Arn Chorn-Pond is a complex person. Arn is a flute player, an orphan of war, a brilliant musician, a storey teller, a graduate of Brown University, a son of an opera singer and an accomplice to countless murders. These are just a few of the people living inside Arn's skin. In the empty moments of the night Arn hears two very different sounds. He hears the cries of the dying, the children he was a child with, his mother and father, the men he cut the pants from from as the Khmer Rouge slamed a rock or machete into the back of their head and he hears the soothing music of his native land rich in tradition whose masters were almost all exterminated during the four years of the killing fields. And he has a vision that Cambodia can be remembered not for the killing fields but for the centuries of musical legacy passed all the way down from the Angkor Empire.
Last night I met Arn Chorn-Pond. On the surface he seems healed. A gracious and grateful smile looks so comfortable on his face. He eases into a small crowd of adoring people of all ages both Western and Khmer. He's yet very handsome at age 47. During a Q and A one of of young Cambodia woman asks, "are you married?" She took the words right out of my mouth! He's absolutely magnatic in the way he draws people to him. He embodies inimaginable strength with the vulnerability of the 8 year old child he was before Pol Pot nearly destroyed him. He said, "I'm not a famous karaoke singer. If I was a famous karaoke singer you would get to know my personal life, but since I'm not, you don't get to know that." Absolute class.
Arn loves music because it saved his life. It's an ironic story because music and the arts cost his mother and father their lives. His father owned an opera company in Phnom Penh and was a well known opera singer. The arts of all types thrived in Cambodia prior to 1975. Remember this was a French colony so many artists where trained in European classics and they had a deep grounding in their own traditions. When the Khmer Rouge came to power they systematically tryed to eliminate every artifact of intellectualism including universities, books, professors, government institutions, religion and arts. Arn was very quickly separated from his parents when Phnom Penh was evacuated. They probably didn't last long after. Arn had two strikes against. He was lighter skinned than most Cambodians, a sign he didn't spend much time in the sun doing manual labor and his hands were smooth. The Khmer Rouge came looking for young people to form a band that would play propaganda songs in public places and sometimes play to overshadow the screams of people beinging slaughtered. Arn tried out and thus was saved some of the brutality of his peers. He was fed better but still wasn't spared being forced to participate in the violence against his own people. This is what haunts him. These are the voices and cries he hears in the wee hours of the morning.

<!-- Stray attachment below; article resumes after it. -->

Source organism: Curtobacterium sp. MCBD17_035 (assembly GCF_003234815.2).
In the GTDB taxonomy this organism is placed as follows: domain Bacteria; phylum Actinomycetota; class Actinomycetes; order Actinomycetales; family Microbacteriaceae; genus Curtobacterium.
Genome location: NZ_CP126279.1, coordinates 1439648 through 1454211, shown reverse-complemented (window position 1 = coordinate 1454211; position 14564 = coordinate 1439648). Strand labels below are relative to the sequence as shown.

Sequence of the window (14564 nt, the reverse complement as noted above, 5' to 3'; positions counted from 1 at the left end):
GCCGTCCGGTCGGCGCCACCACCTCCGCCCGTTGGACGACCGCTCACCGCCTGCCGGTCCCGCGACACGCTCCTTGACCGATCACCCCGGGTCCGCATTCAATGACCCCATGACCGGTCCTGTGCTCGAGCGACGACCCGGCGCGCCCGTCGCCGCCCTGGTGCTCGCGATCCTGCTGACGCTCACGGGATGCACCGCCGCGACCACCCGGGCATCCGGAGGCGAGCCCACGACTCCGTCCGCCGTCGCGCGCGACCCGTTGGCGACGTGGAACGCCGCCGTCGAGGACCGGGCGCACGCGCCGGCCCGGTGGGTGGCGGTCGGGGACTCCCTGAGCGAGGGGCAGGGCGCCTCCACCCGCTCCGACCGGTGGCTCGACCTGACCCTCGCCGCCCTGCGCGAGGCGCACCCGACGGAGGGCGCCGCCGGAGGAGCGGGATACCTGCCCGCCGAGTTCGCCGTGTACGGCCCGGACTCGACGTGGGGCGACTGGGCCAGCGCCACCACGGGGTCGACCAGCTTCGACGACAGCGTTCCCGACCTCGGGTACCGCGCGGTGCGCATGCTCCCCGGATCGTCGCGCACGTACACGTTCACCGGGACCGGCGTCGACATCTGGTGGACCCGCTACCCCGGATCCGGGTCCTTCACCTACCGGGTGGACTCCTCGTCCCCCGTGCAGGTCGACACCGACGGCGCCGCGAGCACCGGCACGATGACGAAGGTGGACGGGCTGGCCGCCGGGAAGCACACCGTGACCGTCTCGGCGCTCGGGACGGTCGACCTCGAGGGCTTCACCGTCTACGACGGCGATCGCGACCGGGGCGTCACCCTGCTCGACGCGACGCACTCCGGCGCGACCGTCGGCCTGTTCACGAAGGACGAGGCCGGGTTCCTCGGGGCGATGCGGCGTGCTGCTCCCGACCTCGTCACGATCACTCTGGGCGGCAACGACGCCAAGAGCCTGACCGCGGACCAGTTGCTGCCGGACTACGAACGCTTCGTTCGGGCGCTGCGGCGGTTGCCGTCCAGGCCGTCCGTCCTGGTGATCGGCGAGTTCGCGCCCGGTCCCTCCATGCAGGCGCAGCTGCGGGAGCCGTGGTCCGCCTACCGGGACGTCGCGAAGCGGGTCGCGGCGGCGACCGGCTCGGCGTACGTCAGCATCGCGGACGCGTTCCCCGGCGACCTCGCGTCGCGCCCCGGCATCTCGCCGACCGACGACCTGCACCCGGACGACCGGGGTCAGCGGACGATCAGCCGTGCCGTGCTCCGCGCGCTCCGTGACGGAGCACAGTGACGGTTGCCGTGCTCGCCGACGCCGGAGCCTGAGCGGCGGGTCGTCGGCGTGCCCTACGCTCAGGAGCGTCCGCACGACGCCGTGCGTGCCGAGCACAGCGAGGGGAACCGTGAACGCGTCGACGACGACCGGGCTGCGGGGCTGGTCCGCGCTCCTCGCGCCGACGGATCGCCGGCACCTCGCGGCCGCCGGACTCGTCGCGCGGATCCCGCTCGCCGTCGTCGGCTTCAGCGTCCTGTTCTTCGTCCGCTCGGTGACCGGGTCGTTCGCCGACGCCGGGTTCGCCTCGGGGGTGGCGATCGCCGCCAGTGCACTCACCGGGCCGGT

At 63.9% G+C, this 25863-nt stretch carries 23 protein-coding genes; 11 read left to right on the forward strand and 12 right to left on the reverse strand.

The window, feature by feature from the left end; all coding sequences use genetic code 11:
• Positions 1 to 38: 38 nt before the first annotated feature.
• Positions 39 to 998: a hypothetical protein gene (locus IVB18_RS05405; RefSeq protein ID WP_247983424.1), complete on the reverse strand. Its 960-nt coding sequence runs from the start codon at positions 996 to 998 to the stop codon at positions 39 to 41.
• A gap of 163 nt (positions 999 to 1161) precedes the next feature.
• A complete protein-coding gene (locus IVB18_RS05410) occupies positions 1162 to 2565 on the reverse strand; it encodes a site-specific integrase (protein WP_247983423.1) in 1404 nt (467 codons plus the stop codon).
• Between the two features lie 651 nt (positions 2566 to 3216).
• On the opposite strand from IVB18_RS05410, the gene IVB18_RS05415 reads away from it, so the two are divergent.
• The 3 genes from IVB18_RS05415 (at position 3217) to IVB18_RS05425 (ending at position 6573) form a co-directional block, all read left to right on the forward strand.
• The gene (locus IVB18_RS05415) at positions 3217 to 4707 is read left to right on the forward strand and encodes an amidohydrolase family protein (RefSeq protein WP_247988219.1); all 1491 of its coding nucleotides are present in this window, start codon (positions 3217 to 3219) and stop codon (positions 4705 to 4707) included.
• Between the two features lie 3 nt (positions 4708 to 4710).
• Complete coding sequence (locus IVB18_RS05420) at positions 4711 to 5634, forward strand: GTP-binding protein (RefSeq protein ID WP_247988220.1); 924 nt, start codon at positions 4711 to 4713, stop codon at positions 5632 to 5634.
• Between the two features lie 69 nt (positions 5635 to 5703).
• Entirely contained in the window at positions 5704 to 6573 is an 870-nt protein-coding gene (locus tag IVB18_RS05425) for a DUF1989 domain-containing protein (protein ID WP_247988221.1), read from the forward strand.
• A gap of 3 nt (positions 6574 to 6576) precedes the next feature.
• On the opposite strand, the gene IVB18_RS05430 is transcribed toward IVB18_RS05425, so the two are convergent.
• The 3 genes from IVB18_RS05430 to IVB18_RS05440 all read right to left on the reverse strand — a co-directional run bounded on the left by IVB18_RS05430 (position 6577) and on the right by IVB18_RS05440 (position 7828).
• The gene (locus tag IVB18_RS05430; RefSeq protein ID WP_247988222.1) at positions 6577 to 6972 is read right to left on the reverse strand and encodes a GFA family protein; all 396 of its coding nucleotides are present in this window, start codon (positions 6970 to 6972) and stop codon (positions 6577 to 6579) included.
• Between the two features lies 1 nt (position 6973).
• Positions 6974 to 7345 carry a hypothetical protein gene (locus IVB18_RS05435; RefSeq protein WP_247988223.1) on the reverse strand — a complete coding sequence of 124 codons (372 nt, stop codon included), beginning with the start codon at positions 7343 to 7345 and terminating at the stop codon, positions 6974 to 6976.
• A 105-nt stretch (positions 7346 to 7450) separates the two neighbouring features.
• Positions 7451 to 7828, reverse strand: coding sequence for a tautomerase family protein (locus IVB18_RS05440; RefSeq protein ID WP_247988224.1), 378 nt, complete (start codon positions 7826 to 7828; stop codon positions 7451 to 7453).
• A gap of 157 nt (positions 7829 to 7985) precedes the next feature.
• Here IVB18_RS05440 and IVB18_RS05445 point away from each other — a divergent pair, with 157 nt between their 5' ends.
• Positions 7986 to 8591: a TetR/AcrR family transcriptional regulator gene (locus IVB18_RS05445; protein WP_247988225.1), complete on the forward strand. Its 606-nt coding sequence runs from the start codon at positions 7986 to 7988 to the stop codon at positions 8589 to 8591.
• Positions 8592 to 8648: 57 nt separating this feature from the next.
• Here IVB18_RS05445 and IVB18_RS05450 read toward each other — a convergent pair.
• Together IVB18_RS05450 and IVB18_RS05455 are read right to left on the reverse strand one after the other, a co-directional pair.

At age 14 the Khmer Rouge forced him into battle in the war against the Vietnamese. He was issued an AK-47 and told to kill. He watched children all around him die in battle, many weakened already from the years of starvation brought on by those they were now forced to protect. He found a moment of courage and bolted to the jungle making it all the way to the Thai border into a refuge camp. As fate would have it, he was noticed by the former Ambassador to Thailand who would become his adopted father. His life was about to change in unimaginable ways. I'm going to intentionally leave this gape because you must set "The Flute Player", a PBS documentary about Arns life that was nominated for an Emmy (just google it, it's free on You Tube). It was shown last night at the event I attened. Patricia McCormick just released, Never Fall Down